ED:  Once we figured out what kind of story we wanted to tell, we did some initial world building and threw around ideas for characters to fill this world.  When I felt we had enough start-up material for a comic, I dove into the scripts and started working on the details of the story.  I focused on dialogue and action, not worrying about page count or character design.  From these scripts we sat down together to figure out how the pages would look.  That’s still the process we use today.

LEE: It's certainly a unique arrangement. I don't know many other artists who have their writers on video chat, screen sharing while they thumbnail each page. But you wouldn't believe how much time this saves in revisions and editing. We're both pretty much 100% satisfied with each page even before I begin working on the pencils. When my rough sketches are making Ed laugh, I know I've got a killer page. We learned over time how to behave in a creative partnership. It's pretty much as close to 50/50 as you can get. Ed has final say on script and I have final say on art. I'd say the last 3 years we've really got it down to a finely tuned routine.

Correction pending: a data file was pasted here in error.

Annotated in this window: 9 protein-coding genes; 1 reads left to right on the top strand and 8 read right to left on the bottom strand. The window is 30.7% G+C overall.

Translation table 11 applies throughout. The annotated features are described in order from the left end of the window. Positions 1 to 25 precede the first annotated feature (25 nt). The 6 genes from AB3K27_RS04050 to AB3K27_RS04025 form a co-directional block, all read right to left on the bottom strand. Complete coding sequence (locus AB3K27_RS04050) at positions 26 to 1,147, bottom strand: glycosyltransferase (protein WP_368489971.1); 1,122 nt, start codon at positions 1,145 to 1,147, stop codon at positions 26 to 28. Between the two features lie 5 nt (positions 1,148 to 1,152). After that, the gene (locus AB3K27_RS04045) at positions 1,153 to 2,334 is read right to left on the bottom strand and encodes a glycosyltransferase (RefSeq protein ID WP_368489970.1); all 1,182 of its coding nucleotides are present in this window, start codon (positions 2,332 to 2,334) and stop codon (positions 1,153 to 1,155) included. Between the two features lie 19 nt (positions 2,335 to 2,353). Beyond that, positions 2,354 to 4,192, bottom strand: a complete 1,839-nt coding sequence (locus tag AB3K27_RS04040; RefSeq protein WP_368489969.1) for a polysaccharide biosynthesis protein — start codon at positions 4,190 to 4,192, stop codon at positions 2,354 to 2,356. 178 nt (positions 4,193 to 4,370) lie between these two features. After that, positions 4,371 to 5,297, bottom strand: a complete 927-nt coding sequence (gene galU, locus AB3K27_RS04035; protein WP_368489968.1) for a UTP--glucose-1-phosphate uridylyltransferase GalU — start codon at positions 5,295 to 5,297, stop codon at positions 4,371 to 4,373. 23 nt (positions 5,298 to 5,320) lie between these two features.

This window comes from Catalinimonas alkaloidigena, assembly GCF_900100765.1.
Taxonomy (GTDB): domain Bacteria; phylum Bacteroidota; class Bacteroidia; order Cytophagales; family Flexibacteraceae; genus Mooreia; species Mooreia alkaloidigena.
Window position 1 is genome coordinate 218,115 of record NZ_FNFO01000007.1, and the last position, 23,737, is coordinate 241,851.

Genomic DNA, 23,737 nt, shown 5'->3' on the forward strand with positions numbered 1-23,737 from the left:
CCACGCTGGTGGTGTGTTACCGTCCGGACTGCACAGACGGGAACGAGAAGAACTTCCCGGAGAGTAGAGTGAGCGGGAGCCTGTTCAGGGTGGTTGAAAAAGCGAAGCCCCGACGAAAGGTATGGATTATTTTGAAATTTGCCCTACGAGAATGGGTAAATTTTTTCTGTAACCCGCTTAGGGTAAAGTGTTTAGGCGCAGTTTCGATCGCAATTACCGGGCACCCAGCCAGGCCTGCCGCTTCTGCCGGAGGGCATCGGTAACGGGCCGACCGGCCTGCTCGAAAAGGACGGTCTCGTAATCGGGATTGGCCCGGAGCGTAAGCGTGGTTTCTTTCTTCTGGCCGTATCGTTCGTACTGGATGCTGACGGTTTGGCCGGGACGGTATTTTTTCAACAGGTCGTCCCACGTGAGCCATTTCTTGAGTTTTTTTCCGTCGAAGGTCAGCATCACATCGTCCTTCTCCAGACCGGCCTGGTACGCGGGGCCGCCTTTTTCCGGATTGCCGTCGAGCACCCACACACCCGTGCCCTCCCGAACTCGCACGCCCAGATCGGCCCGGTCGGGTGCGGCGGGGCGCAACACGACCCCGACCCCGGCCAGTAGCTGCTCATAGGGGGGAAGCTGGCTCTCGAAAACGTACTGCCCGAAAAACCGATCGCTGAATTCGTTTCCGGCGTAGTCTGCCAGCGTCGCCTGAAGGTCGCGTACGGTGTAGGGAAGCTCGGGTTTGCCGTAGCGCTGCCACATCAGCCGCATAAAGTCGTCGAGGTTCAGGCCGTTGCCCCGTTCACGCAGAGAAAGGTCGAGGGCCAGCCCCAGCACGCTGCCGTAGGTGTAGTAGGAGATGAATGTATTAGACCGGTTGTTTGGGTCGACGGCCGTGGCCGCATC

ADH: As independent creators, what is your approach to marketing your work? Is it even something that you think about, or are you more concerned with simply putting together a great story?

ED: We put a lot of time and effort into creating the best comic we can.  Unfortunately that’s not enough if no one knows about Little Guardians.  We use social media, comic conventions, bookstore signings, Patreon, and other advertisement outlets in an effort to spread the word.